On October 16, 1978, the Catholic Church was in a state of
spiritual shock. The fifteen-year papacy of Paul VI, whom many veteran
churchmen considered the perfectly prepared pope, had concluded in division
and exhaustion. The bright promise of the Second Vatican Council was a fading
memory. Paul's successor, John Paul I, seemed on the verge of revitalizing
the papacy when he died after a mere thirty-three days in office. To whom
would the college of cardinals turn now?
Few expected that they would turn to Karol Wojtyla, the 58-year-old
archbishop of Kraków. But after the first day's balloting had revealed a
deadlock between the two leading Italian candidates, the cardinals made the
historic decision to look beyond Italy for a pope, and Wojtyla was quickly
chosen. His appearance on the loggia of St. Peter's Basilica that night was
the first surprise; many in the vast crowd had never heard of "Wojtyla,"
thinking the name Asian or African. But the surprises continued as John Paul
II broke centuries of precedent and began his pontificate with an impromptu
address in Italian, reassuring the worried Romans that, from this moment on,
he, too, was a Roman. When he asked them to correct any mistakes he might make
in "our Italian language," they cheered wildly.
Six days later, at his papal inauguration, the surprises continued. In
his homily, John Paul II challenged the Church to regain its evangelical
fervor and its nerve, particularly in defending the fundamental human right
of religious freedom throughout the world. After the three-hour ceremony
ended, he refused to retreat into the Vatican basilica but walked toward the
vast throng in the Square, waving his papal crozier as if it were a great
sword of the spirit. When a small boy burst through the security cordon to
present him with flowers, fussy local clergy tried to shoo him away; John
Paul II swept him up in an embrace. The crowds refused to leave until John
Paul told them, "It's time for everyone to eat lunch, even the Pope!"
The stylistic surprises continued throughout his pontificate. John Paul acted as he thought a pastor should act, rather than according to the venerable script written by the traditional managers of
popes. He invited guests to his private Mass and his meals, every day. He
visited more of Italy and Rome than any of his Italian predecessors. He held
seminars in his summer residence with agnostic and atheist philosophers. His
world travels--wearing a tribal headdress in Kenya in 1980, holding a koala
bear in Australia in 1986, gathering the largest crowd in human history in
Manila in January 1995, improvising a Polish Christmas carol in New York's
Central Park nine months later, solemnly commemorating the Holocaust in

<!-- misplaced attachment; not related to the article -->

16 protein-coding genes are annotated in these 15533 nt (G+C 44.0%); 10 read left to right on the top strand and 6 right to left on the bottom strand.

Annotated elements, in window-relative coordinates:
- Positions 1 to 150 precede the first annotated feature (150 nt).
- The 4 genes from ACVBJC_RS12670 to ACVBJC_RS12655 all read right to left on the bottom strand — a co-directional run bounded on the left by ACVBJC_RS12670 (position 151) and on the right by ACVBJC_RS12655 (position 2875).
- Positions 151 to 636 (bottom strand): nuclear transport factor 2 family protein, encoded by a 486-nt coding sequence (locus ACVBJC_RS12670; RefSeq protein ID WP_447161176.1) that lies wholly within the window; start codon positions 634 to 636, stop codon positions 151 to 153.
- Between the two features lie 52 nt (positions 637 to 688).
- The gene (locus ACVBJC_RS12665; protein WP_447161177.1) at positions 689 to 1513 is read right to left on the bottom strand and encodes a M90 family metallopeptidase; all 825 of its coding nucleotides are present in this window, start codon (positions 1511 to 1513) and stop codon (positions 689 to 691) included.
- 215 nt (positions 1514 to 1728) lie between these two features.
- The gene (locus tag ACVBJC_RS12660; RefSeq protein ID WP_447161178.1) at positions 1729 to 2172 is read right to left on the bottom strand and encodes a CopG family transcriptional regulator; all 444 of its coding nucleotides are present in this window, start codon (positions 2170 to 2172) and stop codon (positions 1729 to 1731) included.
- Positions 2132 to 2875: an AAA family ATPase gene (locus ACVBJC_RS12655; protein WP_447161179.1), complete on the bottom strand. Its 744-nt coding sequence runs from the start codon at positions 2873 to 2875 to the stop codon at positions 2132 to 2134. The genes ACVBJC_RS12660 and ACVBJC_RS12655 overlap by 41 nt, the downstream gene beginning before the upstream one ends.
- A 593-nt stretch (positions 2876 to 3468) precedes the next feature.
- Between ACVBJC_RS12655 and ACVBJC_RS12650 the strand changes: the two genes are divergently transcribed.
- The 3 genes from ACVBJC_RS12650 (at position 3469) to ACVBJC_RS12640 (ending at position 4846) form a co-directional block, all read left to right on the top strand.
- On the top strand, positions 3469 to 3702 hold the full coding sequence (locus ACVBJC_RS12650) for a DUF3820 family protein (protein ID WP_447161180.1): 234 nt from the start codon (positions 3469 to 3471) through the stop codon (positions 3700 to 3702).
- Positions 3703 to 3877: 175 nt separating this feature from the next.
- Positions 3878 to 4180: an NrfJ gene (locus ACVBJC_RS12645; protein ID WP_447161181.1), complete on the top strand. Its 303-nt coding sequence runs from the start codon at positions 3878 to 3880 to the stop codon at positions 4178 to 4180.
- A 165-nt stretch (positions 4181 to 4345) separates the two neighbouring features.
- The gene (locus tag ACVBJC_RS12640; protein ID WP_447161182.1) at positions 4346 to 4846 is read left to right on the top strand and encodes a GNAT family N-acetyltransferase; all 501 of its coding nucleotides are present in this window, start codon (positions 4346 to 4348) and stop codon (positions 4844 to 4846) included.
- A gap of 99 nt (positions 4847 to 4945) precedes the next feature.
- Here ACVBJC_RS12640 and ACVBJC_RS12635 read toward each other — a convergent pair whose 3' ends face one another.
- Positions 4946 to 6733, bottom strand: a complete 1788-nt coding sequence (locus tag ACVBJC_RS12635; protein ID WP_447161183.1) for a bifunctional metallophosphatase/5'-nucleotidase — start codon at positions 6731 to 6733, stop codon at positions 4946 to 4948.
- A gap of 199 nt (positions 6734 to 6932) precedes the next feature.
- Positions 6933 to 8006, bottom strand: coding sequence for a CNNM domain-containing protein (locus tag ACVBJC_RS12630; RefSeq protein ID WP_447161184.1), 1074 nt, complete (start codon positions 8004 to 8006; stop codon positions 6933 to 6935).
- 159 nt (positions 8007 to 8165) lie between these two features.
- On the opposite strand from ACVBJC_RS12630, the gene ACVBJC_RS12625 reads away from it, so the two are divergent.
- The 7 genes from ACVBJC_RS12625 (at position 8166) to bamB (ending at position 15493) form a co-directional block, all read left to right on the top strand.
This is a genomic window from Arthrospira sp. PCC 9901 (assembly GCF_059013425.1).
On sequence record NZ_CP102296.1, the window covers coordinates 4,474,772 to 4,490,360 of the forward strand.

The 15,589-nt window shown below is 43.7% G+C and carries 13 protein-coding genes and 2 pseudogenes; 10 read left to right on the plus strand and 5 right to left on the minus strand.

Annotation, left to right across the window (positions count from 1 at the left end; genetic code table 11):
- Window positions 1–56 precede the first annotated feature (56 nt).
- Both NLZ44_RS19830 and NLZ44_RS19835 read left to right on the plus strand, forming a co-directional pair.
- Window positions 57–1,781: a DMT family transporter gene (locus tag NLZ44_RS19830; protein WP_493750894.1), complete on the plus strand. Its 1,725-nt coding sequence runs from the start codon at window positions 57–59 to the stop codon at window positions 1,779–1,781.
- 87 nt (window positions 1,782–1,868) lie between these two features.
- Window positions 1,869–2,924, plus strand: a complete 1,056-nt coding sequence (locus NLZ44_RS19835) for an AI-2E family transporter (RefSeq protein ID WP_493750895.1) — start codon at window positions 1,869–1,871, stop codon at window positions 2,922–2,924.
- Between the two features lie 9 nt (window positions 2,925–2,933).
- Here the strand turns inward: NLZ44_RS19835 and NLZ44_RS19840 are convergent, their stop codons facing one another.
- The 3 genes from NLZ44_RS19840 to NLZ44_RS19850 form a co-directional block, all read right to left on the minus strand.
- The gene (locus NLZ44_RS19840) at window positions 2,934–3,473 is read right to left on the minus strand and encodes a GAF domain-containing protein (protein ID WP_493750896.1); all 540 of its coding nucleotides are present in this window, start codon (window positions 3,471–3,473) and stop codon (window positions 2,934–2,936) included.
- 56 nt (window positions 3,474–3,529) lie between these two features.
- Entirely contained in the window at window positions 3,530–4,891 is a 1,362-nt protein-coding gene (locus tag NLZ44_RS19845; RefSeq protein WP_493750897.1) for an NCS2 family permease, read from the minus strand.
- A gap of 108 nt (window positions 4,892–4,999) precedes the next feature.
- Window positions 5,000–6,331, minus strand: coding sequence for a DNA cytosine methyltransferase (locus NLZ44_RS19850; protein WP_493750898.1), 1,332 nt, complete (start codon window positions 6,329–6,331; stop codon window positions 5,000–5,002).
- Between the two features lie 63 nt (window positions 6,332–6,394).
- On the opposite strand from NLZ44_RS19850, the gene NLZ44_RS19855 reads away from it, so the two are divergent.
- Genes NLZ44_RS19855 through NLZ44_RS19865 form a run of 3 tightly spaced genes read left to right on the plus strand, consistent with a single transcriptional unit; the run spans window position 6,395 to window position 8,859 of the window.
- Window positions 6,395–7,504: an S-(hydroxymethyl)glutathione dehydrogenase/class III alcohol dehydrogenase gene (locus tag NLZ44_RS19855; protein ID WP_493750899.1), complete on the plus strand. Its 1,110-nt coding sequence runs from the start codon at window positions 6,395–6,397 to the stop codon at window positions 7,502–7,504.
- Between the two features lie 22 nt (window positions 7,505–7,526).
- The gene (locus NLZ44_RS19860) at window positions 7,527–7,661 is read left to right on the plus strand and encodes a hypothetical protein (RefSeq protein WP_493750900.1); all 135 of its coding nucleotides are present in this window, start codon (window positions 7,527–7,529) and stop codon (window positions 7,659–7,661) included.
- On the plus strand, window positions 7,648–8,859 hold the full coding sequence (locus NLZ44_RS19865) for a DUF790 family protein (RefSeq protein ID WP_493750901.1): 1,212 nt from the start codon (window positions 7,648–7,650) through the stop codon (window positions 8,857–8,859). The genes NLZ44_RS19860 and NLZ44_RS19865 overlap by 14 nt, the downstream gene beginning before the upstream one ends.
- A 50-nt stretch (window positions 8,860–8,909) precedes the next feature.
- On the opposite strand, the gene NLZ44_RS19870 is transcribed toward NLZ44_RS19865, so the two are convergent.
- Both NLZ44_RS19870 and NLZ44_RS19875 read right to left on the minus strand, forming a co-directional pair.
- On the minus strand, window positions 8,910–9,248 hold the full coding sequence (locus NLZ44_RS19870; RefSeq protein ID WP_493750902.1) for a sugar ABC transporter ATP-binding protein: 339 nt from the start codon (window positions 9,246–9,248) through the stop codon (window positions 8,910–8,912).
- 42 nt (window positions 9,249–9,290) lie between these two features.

Jerusalem in 2000--made him the most visible pope in history.
It would be a serious mistake, though, to think of this as the
showmanship of an accomplished actor. John Paul II's conduct of the papacy,
however surprising it was to some, was based on a firmly held set
of convictions. Bishops, he believed, were primarily evangelists and
teachers, not managers. That was the way he had been the archbishop of
Kraków, and that was how he thought he should be the Bishop of Rome. In doing
so, John Paul II, 263rd successor to St. Peter, brought the papacy into the
21st century by retrieving the first-century model of the Office of Peter in
the Church. In the New Testament, Peter is not the chief executive officer of
a small niche company, "Christianity, Inc." Peter is a witness, an
evangelist, a pastor, the center of the Church's unity. John Paul II
revitalized that ancient concept of the Office of Peter for
the third millennium, using all the instruments of the communications and
transportation revolutions to bring Peter to the world.
In the course of this dramatic renovation of the world's oldest
institutional office, he continued to surprise. Throughout his pontificate,
he was a magnet for the world's young people, who flocked to him by the millions. In the early years of his papacy, some of this almost certainly
reflected the contemporary cult of celebrity. But that was not all it was,
and his status in the 1980s as a global superstar did not explain why John
Paul II continued to attract the young when he was visibly
weakened by disease and age.
Why did the Pope remain a compelling figure for the
young? One reason was his transparent integrity. Young
people have acutely sensitive hypocrisy detectors; in John Paul II, they saw
a man who believed what he said and acted out his beliefs. There was no